The proposed regulation aims to promote a win-win situation. The transfer of knowledge and skills by the franchisor in order to achieve and maintain a win-win situation is of course an important starting point in franchising.

4. Right of Consent of Franchisees

Franchisees are given a certain right of consent. The draft bill stipulates that changes that the franchisor wishes to make, which may have a significant impact on the franchisee’s operation, may only be made with the consent of the franchisee. Ludwig & Van Dam Attorneys indicates: ‘In almost all formulas, the house style changes periodically, investments in software and inventory are required, or other measures are prescribed by the franchisor. On the other hand, unilaterally increasing the franchise fee at once, without a valid reason, is of course not something that should be possible just like that.’

If franchisees unite, the proposed arrangement will provide better means to guard against making unwelcome changes. On the other hand, the right of consent can also have a paralyzing effect on innovation of the formula, especially in the case of a conflict situation.

5. No competing formula, without permission

In principle, the franchisor will not be allowed to operate any other formula that fully or largely corresponds to the franchise formula operated by the franchisees. This requires the consent of the franchisees.

Franchisees do not get very excited if the franchisor starts operating a different format that may compete with the existing format. However, there may also be advantages for franchisees, such as economies of scale and lower purchase prices. An advanced reasoning is therefore appropriate here.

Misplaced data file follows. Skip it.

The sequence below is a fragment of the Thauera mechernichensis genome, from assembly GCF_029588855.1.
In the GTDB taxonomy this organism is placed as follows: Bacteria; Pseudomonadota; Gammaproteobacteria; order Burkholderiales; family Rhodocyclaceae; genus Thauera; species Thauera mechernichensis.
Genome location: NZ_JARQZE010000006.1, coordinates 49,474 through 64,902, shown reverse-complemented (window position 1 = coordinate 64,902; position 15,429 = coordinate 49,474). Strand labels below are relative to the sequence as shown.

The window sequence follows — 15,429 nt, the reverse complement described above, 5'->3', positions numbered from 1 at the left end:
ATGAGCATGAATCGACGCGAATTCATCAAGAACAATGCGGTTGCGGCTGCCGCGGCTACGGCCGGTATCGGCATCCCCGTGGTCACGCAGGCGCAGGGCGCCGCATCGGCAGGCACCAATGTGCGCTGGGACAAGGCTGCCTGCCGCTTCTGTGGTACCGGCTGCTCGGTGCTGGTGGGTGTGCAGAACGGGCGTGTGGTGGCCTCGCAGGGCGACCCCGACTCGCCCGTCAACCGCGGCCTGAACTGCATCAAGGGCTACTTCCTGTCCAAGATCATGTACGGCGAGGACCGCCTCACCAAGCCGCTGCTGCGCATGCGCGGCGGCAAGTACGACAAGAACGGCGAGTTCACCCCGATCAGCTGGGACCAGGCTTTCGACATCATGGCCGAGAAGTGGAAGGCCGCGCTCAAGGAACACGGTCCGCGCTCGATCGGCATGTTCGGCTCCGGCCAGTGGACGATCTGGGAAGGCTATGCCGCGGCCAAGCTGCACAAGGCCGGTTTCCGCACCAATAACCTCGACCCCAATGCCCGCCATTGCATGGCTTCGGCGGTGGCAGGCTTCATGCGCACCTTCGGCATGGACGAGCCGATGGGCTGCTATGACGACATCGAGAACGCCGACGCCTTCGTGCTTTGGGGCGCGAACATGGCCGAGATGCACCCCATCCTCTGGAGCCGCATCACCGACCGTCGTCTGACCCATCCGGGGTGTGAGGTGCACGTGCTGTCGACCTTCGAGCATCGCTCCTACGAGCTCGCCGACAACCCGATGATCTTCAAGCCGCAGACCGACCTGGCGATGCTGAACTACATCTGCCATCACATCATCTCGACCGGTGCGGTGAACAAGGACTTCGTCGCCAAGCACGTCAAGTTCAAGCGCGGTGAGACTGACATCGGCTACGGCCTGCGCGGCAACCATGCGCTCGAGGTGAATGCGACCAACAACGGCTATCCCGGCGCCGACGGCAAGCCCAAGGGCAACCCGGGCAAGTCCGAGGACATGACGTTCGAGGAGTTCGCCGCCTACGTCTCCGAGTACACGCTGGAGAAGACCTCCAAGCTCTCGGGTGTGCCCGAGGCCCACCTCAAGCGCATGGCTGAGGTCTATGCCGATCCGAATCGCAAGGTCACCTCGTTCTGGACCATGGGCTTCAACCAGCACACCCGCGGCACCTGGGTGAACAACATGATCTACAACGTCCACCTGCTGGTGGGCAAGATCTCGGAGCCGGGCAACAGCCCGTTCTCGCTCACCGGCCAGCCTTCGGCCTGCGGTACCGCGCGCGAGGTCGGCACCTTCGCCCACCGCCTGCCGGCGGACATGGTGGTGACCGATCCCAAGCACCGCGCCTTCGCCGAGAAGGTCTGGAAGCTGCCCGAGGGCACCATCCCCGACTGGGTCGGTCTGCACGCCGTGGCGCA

6. More emphasis on good agreement goodwill

There will be rules about the franchise company and the end of the franchise agreement. Sometimes, in practice, there is no agreement at all about goodwill. If a franchisee has built up a customer base, but is no longer allowed to use this customer base after the end of the franchise agreement, then the question is how to deal with this. The franchisor can benefit from this by taking advantage of this accumulated customer base. The franchisor may also believe that the customers are not connected to the franchisee, but to the formula.

According to Ludwig & Van Dam attorneys, it is good that there is an incentive to think in advance about what will apply at the end of the franchise agreement. This also applies to how to deal with any claims to goodwill.

7. Mandatory consultation between franchisee and franchisor

The law also says that franchisors and franchisees have consultations about the cooperation at least once a year. Ludwig & Van Dam attorneys: ‘At the moment there is no legal obligation to consult. It has not been precisely determined who should take the initiative for consultation, but it seems that in any case the franchisor must make sufficient efforts to sit down with the franchisee.’ A legal obligation to consult will in any case be an incentive to meet periodically at the table. All the points mentioned above could be discussed during the consultation to be held.

It should be the intention of the franchisee and franchisor not only to avoid misunderstandings and disagreements by conducting consultations, but above all to explore creatively how the cooperation can lead to even more success. A statutory obligation to consult could contribute to this. On the other hand, there is also a danger in the regulations. With the legal provisions at the ready, differences of opinion may also escalate more easily if the intended consultation does not lead to solutions.

Mr AW Dolphijn – Franchise lawyer